Radio transmitters are an important tool in waterfowl ecology studies, but little is known about their effects on free-ranging geese. We attached transmitters to female brant (Branta bernicla nigricans) to investigate migration schedules at a fall staging area, return rates to nesting grounds, and nesting rates of returning females in subsequent breeding seasons. Radio-tagged females (n = 62) carried either 35-g back-mounted transmitters attached with ribbon harnesses, or 26- or 32-g back-mounted transmitters affixed with plastic-coated wire harnesses (Dwyer 1972). Arrival and departure schedules at Izembek Lagoon, Alaska, did not differ (P > 0.05) between radio-tagged females and the entire population in 1987-89. Color-banded females with transmitters returned to the breeding colony in subsequent nesting seasons (1988-92) at a lower (P ≤ 0.003) rate (≤4%) than color-banded females without transmitters (57-83%). The 1 returning color-banded female with a transmitter did not breed, while an average 90% of the returning color-banded females without transmitters nested in subsequent breeding seasons (P = 0.005). Back-mounted, harness-attached transmitters may bias data in studies of waterfowl behavior, productivity, and survival.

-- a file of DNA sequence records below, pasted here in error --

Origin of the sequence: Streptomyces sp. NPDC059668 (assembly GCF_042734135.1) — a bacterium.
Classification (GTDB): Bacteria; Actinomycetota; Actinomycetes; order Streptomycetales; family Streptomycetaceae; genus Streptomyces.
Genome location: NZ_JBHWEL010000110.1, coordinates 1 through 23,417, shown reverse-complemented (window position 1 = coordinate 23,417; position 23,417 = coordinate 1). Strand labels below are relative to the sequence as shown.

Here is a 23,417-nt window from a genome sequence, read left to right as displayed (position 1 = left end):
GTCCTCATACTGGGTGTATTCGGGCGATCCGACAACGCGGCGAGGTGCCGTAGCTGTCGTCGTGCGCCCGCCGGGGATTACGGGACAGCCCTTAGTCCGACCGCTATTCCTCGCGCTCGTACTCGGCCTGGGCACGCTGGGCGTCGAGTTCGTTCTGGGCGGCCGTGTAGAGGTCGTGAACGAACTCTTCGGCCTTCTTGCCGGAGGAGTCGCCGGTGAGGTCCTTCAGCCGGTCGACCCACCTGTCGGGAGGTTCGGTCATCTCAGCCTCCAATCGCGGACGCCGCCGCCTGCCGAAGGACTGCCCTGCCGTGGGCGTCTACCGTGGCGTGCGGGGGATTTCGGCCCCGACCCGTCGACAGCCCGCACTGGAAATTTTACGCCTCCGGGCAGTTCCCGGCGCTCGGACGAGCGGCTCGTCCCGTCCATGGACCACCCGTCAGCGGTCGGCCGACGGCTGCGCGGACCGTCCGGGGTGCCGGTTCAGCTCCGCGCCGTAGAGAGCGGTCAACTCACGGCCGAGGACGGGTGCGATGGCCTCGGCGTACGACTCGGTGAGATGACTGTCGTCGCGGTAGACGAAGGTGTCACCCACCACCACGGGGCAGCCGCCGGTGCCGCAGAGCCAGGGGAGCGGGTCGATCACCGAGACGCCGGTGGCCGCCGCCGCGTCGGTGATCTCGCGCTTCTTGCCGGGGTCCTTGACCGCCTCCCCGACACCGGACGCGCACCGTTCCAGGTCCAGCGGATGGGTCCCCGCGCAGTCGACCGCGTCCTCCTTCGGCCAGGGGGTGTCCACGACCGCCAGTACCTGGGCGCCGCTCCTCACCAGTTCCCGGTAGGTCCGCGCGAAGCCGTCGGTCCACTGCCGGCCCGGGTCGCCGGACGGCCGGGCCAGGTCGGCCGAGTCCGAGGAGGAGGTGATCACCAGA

Additional publication details
|Publication Subtype||Journal Article|
|Title||Effects of harness-attached transmitters on premigration and reproduction of Brant|
|Series title||Journal of Wildlife Management|
|Contributing office(s)||Alaska Science Center Biology WTEB, Alaska Science Center|
|Other Geospatial||Izembek Lagoon|